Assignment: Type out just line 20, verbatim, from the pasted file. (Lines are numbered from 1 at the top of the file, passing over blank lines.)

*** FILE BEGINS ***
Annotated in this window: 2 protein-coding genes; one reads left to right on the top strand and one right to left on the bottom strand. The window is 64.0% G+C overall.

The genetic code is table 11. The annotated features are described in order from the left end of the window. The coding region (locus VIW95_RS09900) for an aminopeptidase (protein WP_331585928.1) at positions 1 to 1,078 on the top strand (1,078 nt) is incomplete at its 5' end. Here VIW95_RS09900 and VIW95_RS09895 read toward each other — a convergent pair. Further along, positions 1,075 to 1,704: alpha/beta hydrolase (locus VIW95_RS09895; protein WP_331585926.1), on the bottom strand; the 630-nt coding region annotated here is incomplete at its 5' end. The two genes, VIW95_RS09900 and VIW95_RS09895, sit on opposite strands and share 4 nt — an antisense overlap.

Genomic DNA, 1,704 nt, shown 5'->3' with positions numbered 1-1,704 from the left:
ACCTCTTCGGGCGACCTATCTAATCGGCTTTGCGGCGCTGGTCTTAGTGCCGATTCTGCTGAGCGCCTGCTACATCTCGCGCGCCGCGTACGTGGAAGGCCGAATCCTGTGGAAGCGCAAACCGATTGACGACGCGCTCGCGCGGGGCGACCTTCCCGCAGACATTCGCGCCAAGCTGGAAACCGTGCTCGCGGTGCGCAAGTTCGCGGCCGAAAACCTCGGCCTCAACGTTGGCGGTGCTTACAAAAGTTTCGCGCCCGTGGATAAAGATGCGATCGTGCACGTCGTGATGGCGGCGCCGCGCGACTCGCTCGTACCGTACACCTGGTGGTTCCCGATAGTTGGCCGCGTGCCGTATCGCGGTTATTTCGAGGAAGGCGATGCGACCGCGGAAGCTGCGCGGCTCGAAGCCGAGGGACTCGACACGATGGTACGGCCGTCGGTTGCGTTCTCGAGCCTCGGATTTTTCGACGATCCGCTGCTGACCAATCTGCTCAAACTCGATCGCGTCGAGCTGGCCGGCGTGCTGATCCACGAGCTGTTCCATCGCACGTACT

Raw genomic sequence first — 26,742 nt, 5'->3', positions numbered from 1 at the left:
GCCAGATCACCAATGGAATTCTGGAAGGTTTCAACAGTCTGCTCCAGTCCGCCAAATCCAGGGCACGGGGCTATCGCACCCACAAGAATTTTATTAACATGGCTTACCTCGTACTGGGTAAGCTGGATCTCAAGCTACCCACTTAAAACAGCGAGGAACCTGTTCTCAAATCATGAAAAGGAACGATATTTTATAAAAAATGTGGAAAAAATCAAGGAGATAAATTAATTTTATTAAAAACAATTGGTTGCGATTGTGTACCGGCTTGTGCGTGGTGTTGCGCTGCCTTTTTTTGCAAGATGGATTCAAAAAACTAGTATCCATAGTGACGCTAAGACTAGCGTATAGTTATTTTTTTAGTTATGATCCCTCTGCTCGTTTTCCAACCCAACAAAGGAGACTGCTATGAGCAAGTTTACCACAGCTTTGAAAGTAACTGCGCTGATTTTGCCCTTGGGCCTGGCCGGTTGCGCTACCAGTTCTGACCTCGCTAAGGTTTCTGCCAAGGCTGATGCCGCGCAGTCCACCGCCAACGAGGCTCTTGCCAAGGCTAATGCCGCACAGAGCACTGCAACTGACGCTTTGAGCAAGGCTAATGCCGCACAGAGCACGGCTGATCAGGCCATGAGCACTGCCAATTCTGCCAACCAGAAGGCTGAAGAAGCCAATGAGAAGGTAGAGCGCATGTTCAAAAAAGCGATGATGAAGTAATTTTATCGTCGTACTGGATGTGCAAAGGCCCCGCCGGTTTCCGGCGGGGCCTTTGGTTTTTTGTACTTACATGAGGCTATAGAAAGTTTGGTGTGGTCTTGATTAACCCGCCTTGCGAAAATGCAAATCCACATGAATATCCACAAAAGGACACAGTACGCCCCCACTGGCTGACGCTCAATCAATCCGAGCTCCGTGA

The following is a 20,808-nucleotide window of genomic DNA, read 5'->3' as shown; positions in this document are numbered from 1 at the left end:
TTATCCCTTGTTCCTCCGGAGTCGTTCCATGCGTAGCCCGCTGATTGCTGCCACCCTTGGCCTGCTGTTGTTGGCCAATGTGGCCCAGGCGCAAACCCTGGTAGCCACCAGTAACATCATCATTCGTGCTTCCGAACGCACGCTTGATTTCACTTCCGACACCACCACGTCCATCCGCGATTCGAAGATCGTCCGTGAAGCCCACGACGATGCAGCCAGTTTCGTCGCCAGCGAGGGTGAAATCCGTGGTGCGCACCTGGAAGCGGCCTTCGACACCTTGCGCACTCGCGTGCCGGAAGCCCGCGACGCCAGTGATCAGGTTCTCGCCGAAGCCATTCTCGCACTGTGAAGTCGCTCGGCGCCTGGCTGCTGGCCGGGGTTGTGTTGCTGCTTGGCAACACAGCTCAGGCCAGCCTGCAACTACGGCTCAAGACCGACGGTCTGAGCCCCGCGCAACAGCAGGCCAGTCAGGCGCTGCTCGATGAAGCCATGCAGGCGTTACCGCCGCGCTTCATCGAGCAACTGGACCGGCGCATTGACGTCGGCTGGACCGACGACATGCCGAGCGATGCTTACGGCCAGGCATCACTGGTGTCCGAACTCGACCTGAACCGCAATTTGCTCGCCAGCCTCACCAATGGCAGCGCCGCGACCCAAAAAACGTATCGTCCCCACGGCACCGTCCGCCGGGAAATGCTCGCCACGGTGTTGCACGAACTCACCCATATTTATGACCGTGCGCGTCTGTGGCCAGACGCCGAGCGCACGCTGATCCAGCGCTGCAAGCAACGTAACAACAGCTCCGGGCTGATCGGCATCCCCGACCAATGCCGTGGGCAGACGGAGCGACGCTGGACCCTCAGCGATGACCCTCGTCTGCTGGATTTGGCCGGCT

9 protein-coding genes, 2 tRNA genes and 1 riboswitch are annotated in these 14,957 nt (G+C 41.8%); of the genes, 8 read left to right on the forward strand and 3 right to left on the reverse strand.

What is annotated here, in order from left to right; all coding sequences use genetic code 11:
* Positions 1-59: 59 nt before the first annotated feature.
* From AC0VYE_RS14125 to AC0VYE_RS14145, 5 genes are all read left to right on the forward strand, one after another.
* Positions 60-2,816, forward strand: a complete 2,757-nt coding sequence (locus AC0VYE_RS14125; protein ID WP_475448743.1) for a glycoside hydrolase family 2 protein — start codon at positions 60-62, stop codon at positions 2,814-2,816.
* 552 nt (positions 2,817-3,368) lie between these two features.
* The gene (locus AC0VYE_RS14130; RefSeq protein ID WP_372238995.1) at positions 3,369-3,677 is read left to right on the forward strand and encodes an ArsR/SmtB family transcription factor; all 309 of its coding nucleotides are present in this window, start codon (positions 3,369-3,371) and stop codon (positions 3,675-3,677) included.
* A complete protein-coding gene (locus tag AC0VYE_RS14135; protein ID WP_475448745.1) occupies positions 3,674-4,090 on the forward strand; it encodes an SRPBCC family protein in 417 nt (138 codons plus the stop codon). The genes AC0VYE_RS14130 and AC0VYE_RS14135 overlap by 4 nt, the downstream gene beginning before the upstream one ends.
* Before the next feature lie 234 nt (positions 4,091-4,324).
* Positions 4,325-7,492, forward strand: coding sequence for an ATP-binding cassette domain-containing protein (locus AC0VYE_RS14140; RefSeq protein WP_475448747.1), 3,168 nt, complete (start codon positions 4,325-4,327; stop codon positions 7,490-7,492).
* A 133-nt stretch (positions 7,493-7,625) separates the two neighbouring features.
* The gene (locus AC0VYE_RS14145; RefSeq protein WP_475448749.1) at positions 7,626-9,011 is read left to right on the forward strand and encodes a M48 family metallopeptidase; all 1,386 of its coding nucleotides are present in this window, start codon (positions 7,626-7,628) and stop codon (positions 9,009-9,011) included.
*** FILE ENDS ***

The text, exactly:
* The gene (locus AC0VYE_RS14145; RefSeq protein WP_475448749.1) at positions 7,626-9,011 is read left to right on the forward strand and encodes a M48 family metallopeptidase; all 1,386 of its coding nucleotides are present in this window, start codon (positions 7,626-7,628) and stop codon (positions 9,009-9,011) included.